An important aspect of being a good neighbor is not causing harm to your own next door neighbor's property. This is the logic behind the recent "good neighbor" standards published by the American Petroleum Institute (API), which are meant to govern horizontal drilling and hydraulic fracturing in areas where these operations have never occurred before.
The API notes that unlike places like Texas, where petrochemical development has been an accepted part of the landscape for decades, the areas where drillers are choosing to operate now may never have experienced this type of development before. In recognition of this, the API recommends that drillers maintain an awareness of those around them.
"America's energy revolution is creating millions of jobs and reenergizing communities from coast to coast," API Director of Standards David Miller said in a statement. "The energy revolution is now occurring in areas of the country where oil and natural gas exploration doesn't have the same history as Texas or Oklahoma. API's community engagement guidelines will serve as a gold standard for good neighbor policies that address community concerns, enhance the long-term benefits of local development, and ensure a two-way conversation regarding mutual goals for community growth."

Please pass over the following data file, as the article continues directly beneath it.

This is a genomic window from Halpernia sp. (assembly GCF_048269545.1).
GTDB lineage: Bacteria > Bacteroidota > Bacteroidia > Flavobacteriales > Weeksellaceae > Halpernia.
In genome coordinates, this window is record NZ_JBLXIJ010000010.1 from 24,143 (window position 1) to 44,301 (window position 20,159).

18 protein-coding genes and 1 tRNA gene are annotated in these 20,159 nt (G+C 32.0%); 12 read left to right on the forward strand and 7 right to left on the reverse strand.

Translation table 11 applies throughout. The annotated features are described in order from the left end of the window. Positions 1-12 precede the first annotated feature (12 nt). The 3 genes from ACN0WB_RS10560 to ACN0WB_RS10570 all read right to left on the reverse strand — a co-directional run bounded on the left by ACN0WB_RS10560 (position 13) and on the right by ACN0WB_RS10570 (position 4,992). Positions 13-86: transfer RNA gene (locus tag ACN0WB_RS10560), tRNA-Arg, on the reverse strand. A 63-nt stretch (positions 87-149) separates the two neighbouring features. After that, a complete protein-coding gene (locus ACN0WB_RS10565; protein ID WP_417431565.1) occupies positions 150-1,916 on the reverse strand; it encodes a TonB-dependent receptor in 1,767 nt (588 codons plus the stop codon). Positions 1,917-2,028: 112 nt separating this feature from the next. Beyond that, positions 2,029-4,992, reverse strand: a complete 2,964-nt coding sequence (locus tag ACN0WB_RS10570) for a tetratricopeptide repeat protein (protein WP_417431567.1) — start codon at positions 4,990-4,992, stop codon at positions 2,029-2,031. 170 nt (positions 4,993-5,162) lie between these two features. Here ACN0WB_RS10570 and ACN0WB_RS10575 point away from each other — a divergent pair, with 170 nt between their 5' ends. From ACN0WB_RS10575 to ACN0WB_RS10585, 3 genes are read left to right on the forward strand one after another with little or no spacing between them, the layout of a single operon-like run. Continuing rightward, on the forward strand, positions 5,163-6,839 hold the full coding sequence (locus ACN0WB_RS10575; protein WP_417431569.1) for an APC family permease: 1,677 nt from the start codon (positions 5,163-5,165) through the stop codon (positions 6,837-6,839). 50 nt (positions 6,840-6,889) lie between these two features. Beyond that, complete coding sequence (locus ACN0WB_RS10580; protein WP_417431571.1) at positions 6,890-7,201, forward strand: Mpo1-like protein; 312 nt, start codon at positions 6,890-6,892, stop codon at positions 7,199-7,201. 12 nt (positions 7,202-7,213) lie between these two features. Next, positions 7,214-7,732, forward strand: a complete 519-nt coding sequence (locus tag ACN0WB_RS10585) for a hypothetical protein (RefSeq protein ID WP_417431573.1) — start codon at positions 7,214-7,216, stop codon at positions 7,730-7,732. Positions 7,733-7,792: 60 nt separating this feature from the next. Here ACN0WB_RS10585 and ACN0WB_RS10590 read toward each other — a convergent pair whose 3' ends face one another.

These guidelines include holding public meetings on safety issues, listening to residential complaints and developing relationships with local community and technical colleges to support job training programs. Most importantly, drillers should be prepared to avoid contamination issues. By working with environmental consultants, petrochemical companies can minimize environmental issues and protect themselves from liability.